BBC News & Press TV – 2010-07-26 00:39:03
‘Hidden US Afghan War Details’ Revealed by Wikileaks
The White House says the records refer to a period before the current US strategy came into effect
(July 26,2010) — More than 90,000 leaked US military records have been published on the website Wikileaks, reportedly revealing hidden details of the Afghanistan war. Three major news publications which have been shown the documents say they include unreported killings of Afghan civilians.
The huge cache of classified papers is described as one of the biggest leaks in US military history. The White House has condemned the leaks as “irresponsible”.
Reports by the UK daily The Guardian, the New York Times and the German weekly Der Spiegel say the leaked papers reveal NATO concerns that neighboring Pakistan and Iran are helping Taliban insurgents in Afghanistan. The Pakistani ambassador in Washington said the “unprocessed” reports did “not reflect the current onground realities.”
“The United States, Afghanistan and Pakistan are strategic partners and are jointly endeavoring to defeat Al-Qaeda and its Taliban allies militarily and politically,” said Husain Haqqani.
The reports also suggest:
* The Taliban has had access to portable heat-seeking missiles to shoot at aircraft.
* A secret US unit of army and navy special forces has been engaged on missions to “capture or kill” top insurgents.
* Many civilian casualties have gone unreported, both as a result of Taliban roadside bombs and NATO missions that went wrong.
The BBC’s diplomatic correspondent Bridget Kendall says that although the documents reveal no dramatic new insights, they show the difficulties of the war and the civilan death toll. The reports offer an unvarnished and grim picture of the Afghan war, she adds.
In a statement, US National Security Adviser Gen James Jones said such classified information “could put the lives of Americans and our partners at risk, and threaten our national security”.
He said the documents covered the period from 2004 to 2009, before President Obama “announced a new strategy with a substantial increase in resources for Afghanistan”.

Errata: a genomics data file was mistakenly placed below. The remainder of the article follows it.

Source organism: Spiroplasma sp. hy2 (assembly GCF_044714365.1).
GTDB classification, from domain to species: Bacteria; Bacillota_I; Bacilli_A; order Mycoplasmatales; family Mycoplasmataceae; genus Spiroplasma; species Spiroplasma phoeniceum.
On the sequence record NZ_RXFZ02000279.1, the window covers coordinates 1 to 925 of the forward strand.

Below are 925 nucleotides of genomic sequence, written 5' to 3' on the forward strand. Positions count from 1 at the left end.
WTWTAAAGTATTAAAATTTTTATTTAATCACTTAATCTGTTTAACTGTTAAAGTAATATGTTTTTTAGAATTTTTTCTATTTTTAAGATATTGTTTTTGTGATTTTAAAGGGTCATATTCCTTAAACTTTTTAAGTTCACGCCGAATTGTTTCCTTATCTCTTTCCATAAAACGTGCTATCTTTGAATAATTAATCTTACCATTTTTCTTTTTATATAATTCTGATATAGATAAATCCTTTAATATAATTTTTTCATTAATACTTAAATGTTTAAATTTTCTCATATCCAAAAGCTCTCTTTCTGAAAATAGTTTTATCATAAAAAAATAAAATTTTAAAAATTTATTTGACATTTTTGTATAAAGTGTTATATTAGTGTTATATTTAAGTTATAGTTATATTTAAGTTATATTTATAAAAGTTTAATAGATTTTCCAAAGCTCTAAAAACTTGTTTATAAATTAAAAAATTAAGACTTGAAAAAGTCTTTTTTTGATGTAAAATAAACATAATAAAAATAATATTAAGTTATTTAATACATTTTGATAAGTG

Another US official said that Wikileaks — which specialises in making public untraceable material from whistleblowers – was not an objective news outlet and described it as an organisation that opposes US policy in Afghanistan.
But the head of the Foreign Relations Committee in the US Senate said that “however illegally these documents came to light, they raise serious questions about the reality of America’s policy toward Pakistan and Afghanistan”.
“Those policies are at a critical stage and these documents may very well underscore the stakes and make the calibrations needed to get the policy right more urgent,” said Democrat Senator John Kerry.
Wikileaks is releasing the set of documents under the title Afghan War Diary. It says is has delayed the release of about 15,000 reports from the archive as part of a “harm minimisation process demanded by our source”.
The Guardian and the New York Times say they had no contact with the original source of the leak, but spent weeks crosschecking the information.
The reports come as NATO says it is investigating reports that as many as 45 civilians died in an air strike in Helmand province on Friday. Although an initial NATO investigation found no evidence, a BBC journalist visiting Regey village spoke to several people who said they had witnessed the incident. They said the attack had come in daylight as dozens sheltered from fighting in nearby Joshani.